REVIEW – Although the review score won’t really express it, I think that none of the three major Kickstarter spiritual successors managed to show something outstanding while surpassing the original titles. I think Bloodstained: Ritual of the Night wasn’t capable of defeating the game that inspired it.
We can safely say that Mighty No. 9 was a gigantic flop (with its 3DS and PlayStation Vita ports still nowhere to be found), and then Mega Man 11 swiftly threw Beck and Call into the trash can; Yooka-Laylee, in my opinion, was never able to overcome Banjo-Kazooie. So how did Bloodstain: Ritual of the Night stay behind Castlevania: Symphony of the Night, which first came out on the PS1 in ’97? (I’m going to shorten its name to SotN from now on to save characters!)
So Bloodstained: Ritual of the Night (shortened to RotN from now on for the same reason), led by Koji Igarashi, who already was one of the directors of Castlevania: SotN, proved to Konami on Kickstarter that there is still a need for a 2D, side-scrolling Metroidvania-styled Castlevania game, something like SotN was, and that game is still a very good comparison in the genre for a good reason even today. During the development, an 8-bit game teaser, called Bloodstained: Curse of the Moon, came out, which I still recommend today. In the game, we control Miriam, who awakens after several years of alchemic experiments, to gain shards. By that, I don’t mean her breaking her bones but by acquiring shards that contain powerups and abilities – these shards are randomly dropped by enemies for the most part. Her mission is to either save or kill her friend called Gebel, who also had similar treatment to him, but losing his humanity in the process.
From the village hub, you get to go anywhere you want and have the ability to do so, you pick up items from the crates to get pickups and story-related, necessary items, defeat demonic enemies to level up, and with the gained money and items, you can improve your character’s skills, craft perks for the weapons, and so on. The game will eventually abandon the player in a sense, as expected in a Metroidvania, but you can still beat it in about 13-14 hours. Meanwhile, you’ll very likely get used to the Gothic visual style, and while the characters during the cutscenes (with 2D speaking figures – the speaking one gets lit, I don’t know what to hate on them) are not that well-designed, I wouldn’t call them bad.
The graphics work fine for the most part, and the soundtrack, composed by Michiru Yamane (who formerly made music for Castlevania, too), is alright as well, although I have heard better in the Castlevania franchise. (The sound effects are questionable, though – for example, the sound Miriam gives when acquiring a shard…) The voice acting is pretty good, I give RotN that. If you have played Metal Gear Solid, you simply have to know the voice of David Hayter, as he is the voice of Snake. What about the animations? They are okay.
They aren’t perfect but not terrible either. The enemy designs aren’t exactly original everywhere (which is partially why I used this title next to the name of the game at the top of the page), but they work. I don’t find any issue with the combat either: the variety of the weapons in Bloodstained: RotN allows anyone to find the right choice for their playstyle, allowing you to fight those big profile pictures at one point in the plot. The boss fights are also enjoyable.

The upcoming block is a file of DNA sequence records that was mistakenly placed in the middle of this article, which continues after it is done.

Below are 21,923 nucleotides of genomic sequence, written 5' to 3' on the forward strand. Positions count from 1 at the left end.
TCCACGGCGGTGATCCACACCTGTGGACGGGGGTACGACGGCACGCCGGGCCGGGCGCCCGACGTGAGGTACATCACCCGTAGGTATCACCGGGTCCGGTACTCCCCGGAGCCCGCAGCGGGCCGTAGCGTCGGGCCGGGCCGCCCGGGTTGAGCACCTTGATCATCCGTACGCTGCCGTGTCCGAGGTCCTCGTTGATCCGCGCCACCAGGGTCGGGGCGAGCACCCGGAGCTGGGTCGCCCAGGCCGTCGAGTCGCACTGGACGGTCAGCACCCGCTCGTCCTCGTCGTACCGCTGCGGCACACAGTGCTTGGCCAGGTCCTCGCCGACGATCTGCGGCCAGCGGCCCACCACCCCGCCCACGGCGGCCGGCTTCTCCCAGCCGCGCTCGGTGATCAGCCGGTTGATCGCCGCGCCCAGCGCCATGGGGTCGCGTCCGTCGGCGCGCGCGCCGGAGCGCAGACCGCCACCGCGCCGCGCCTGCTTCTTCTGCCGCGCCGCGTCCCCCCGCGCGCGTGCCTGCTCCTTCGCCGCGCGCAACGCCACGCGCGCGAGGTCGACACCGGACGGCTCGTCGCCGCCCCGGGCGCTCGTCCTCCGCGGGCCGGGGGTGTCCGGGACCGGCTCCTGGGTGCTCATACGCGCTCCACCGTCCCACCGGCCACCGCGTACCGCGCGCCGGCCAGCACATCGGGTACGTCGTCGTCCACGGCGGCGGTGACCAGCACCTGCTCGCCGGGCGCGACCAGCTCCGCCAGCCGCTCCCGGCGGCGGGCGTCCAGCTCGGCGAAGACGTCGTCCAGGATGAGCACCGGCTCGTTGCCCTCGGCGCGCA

The platforming is mostly feeling good, but I think it’s common that you either slip off the edge of the platform several times, or you might think you’ll land but then just end up falling flat. I noticed this multiple times with a certain jump at the clock tower. I think you need some really precise moves here and there to progress. I don’t think that’s a good thing in a Castlevania clone! There are other issues, too. For example, you might get stuck. It’s not a problem, but it will expand the game time, making you wander around where to go next. Then, the game might crash on you.
Also, I have heard that there was a glitch with a game update, where the crates that were unopened got opened, and the already opened crates were closed again, containing the same items you already had in them. Now, this an issue because there are items in the crates that are necessary to complete Bloodstained: RotN. On consoles, you might even run into crashes, and if you play on the Switch, good lord, I’m sorry in the name of the devs: the lag is three times worse than on the PC! (I have a source for this claim, right here.)
So let’s just end it with a 7 out of 10. The game could have been better, and Bloodstained: Ritual of the Night had the potential for it, but launching it with bugs was a mistake, and I think it ran into the same scenario as Yooka-Laylee did: it’s good but not better than what inspired it. I’m not saying that RotN is unplayable, but it’s not as good as Castlevania: SotN. For fans, my 7 score is an 8 – I can recommend this game for them because they’ll find everything familiar in a few moments. But, objectively, it’s just a 7/10.
+ Castlevania without much changes: if you know the series’ 2D titles, you’ll find it familiar
+ A deep, well-designed, variable combat system
+ Crafting, most of the soundtrack
– Perhaps the platformer parts aren’t perfect?
– It’s buggy (and even laggy on the Switch…)
– It didn’t try anything revolutionary, which is why the student never surpassed its master
Publisher: 505 Games
Genre: 2D Metroidvania
Release date: June 18, 2019
Bloodstained: Ritual of the Night
Gameplay - 5.6
Graphics - 7.9
Story - 6.7
Music/Audio - 7.8
Ambience - 7
Not a memorable ritual...
Leave a Reply